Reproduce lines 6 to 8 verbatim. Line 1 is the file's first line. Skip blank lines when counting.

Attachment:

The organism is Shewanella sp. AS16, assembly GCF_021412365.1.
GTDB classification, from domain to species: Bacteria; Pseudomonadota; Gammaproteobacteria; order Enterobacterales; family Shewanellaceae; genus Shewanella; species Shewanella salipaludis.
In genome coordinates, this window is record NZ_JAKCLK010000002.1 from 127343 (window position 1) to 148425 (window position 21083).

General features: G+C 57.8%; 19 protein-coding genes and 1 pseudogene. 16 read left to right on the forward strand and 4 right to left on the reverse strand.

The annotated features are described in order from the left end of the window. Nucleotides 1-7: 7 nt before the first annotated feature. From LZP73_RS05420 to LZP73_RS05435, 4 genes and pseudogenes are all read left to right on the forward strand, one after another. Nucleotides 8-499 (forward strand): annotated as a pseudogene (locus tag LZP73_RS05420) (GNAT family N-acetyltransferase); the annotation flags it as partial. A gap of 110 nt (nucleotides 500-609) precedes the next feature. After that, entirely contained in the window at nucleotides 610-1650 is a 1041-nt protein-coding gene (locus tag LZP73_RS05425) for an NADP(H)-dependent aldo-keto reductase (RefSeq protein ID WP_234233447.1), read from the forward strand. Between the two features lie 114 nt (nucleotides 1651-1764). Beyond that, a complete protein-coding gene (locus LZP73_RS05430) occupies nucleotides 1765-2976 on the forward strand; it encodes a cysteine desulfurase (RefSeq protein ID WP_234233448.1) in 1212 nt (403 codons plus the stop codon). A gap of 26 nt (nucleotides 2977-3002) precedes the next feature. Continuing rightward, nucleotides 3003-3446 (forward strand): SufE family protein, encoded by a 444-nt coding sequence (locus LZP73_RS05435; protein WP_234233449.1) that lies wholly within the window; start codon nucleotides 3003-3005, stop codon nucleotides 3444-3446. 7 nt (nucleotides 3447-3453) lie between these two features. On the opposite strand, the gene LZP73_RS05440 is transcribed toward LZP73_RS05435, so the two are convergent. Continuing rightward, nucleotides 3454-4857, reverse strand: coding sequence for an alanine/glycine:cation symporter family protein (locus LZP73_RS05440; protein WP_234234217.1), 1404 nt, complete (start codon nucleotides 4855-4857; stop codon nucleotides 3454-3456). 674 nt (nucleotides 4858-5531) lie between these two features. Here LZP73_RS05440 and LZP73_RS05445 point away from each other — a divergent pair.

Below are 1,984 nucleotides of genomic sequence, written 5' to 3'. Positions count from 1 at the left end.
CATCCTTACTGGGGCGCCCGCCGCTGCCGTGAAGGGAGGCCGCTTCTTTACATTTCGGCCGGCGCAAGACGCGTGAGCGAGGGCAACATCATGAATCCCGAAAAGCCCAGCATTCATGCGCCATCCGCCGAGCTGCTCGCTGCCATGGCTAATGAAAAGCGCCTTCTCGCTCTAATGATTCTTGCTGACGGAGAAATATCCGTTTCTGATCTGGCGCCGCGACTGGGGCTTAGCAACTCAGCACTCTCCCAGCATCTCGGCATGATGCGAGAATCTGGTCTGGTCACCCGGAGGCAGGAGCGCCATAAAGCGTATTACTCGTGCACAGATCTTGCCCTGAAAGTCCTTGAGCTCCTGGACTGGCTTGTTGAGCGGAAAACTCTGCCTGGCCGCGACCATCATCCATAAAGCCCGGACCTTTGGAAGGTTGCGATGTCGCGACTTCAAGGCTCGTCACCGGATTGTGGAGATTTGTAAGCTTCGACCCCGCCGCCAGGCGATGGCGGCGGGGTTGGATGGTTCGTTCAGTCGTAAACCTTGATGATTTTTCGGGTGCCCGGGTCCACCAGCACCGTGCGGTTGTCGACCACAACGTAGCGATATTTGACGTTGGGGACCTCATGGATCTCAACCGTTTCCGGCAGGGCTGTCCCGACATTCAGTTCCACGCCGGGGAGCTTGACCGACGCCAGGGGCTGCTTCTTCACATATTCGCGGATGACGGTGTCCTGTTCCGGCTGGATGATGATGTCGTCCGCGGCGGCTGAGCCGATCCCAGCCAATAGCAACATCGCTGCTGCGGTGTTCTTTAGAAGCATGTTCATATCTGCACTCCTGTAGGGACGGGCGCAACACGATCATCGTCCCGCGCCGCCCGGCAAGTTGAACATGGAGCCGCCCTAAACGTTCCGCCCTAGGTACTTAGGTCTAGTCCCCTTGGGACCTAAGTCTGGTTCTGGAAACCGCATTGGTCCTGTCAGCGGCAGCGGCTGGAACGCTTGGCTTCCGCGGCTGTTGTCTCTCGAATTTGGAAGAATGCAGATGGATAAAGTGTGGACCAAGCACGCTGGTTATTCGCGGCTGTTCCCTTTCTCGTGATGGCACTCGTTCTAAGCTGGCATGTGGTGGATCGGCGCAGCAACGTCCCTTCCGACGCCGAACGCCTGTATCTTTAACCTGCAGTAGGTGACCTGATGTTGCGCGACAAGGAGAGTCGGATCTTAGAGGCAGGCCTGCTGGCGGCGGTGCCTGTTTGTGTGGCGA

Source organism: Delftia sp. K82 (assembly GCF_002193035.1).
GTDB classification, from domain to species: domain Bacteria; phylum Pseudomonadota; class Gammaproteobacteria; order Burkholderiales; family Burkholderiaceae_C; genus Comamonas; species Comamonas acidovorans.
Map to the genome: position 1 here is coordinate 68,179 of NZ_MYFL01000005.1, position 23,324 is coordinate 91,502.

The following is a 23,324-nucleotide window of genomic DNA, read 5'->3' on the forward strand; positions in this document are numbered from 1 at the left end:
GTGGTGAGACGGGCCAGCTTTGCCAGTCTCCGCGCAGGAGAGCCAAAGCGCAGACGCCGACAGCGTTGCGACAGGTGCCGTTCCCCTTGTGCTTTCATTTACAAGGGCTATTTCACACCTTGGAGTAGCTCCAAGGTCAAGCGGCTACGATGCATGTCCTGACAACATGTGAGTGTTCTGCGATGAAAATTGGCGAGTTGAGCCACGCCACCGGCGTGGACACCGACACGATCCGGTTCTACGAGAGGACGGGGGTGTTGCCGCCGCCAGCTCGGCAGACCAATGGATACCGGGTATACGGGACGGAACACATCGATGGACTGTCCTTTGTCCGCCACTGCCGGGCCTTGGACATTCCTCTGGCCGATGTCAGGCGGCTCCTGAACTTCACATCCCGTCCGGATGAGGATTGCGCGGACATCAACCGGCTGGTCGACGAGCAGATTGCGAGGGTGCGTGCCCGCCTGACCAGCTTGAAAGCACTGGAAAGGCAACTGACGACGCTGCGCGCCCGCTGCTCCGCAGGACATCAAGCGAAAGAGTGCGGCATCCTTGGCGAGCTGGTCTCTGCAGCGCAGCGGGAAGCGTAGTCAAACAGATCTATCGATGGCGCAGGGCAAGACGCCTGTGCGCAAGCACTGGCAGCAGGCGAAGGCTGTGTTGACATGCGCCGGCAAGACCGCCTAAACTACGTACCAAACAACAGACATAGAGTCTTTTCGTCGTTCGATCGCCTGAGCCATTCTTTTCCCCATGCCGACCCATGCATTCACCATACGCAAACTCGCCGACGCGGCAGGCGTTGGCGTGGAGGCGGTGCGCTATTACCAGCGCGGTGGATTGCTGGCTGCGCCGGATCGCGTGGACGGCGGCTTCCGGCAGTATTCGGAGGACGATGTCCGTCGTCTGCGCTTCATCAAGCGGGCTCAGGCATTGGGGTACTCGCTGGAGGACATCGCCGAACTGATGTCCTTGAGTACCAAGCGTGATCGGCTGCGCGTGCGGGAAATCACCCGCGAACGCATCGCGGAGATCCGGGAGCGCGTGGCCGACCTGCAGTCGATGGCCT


Below are 1,984 nucleotides of genomic sequence, written 5' to 3'. Positions count from 1 at the left end.
CATCCTTACTGGGGCGCCCGCCGCTGCCGTGAAGGGAGGCCGCTTCTTTACATTTCGGCCGGCGCAAGACGCGTGAGCGAGGGCAACATCATGAATCCCGAAAAGCCCAGCATTCATGCGCCATCCGCCGAGCTGCTCGCTGCCATGGCTAATGAAAAGCGCCTTCTCGCTCTAATGATTCTTGCTGACGGAGAAATATCCGTTTCTGATCTGGCGCCGCGACTGGGGCTTAGCAACTCAGCACTCTCCCAGCATCTCGGCATGATGCGAGAATCTGGTCTGGTCACCCGGAGGCAGGAGCGCCATAAAGCGTATTACTCGTGCACAGATCTTGCCCTGAAAGTCCTTGAGCTCCTGGACTGGCTTGTTGAGCGGAAAACTCTGCCTGGCCGCGACCATCATCCATAAAGCCCGGACCTTTGGAAGGTTGCGATGTCGCGACTTCAAGGCTCGTCACCGGATTGTGGAGATTTGTAAGCTTCGACCCCGCCGCCAGGCGATGGCGGCGGGGTTGGATGGTTCGTTCAGTCGTAAACCTTGATGATTTTTCGGGTGCCCGGGTCCACCAGCACCGTGCGGTTGTCGACCACAACGTAGCGATATTTGACGTTGGGGACCTCATGGATCTCAACCGTTTCCGGCAGGGCTGTCCCGACATTCAGTTCCACGCCGGGGAGCTTGACCGACGCCAGGGGCTGCTTCTTCACATATTCGCGGATGACGGTGTCCTGTTCCGGCTGGATGATGATGTCGTCCGCGGCGGCTGAGCCGATCCCAGCCAATAGCAACATCGCTGCTGCGGTGTTCTTTAGAAGCATGTTCATATCTGCACTCCTGTAGGGACGGGCGCAACACGATCATCGTCCCGCGCCGCCCGGCAAGTTGAACATGGAGCCGCCCTAAACGTTCCGCCCTAGGTACTTAGGTCTAGTCCCCTTGGGACCTAAGTCTGGTTCTGGAAACCGCATTGGTCCTGTCAGCGGCAGCGGCTGGAACGCTTGGCTTCCGCGGCTGTTGTCTCTCGAATTTGGAAGAATGCAGATGGATAAAGTGTGGACCAAGCACGCTGGTTATTCGCGGCTGTTCCCTTTCTCGTGATGGCACTCGTTCTAAGCTGGCATGTGGTGGATCGGCGCAGCAACGTCCCTTCCGACGCCGAACGCCTGTATCTTTAACCTGCAGTAGGTGACCTGATGTTGCGCGACAAGGAGAGTCGGATCTTAGAGGCAGGCCTGCTGGCGGCGGTGCCTGTTTGTGTGGCGA

Source organism: Delftia sp. K82 (assembly GCF_002193035.1).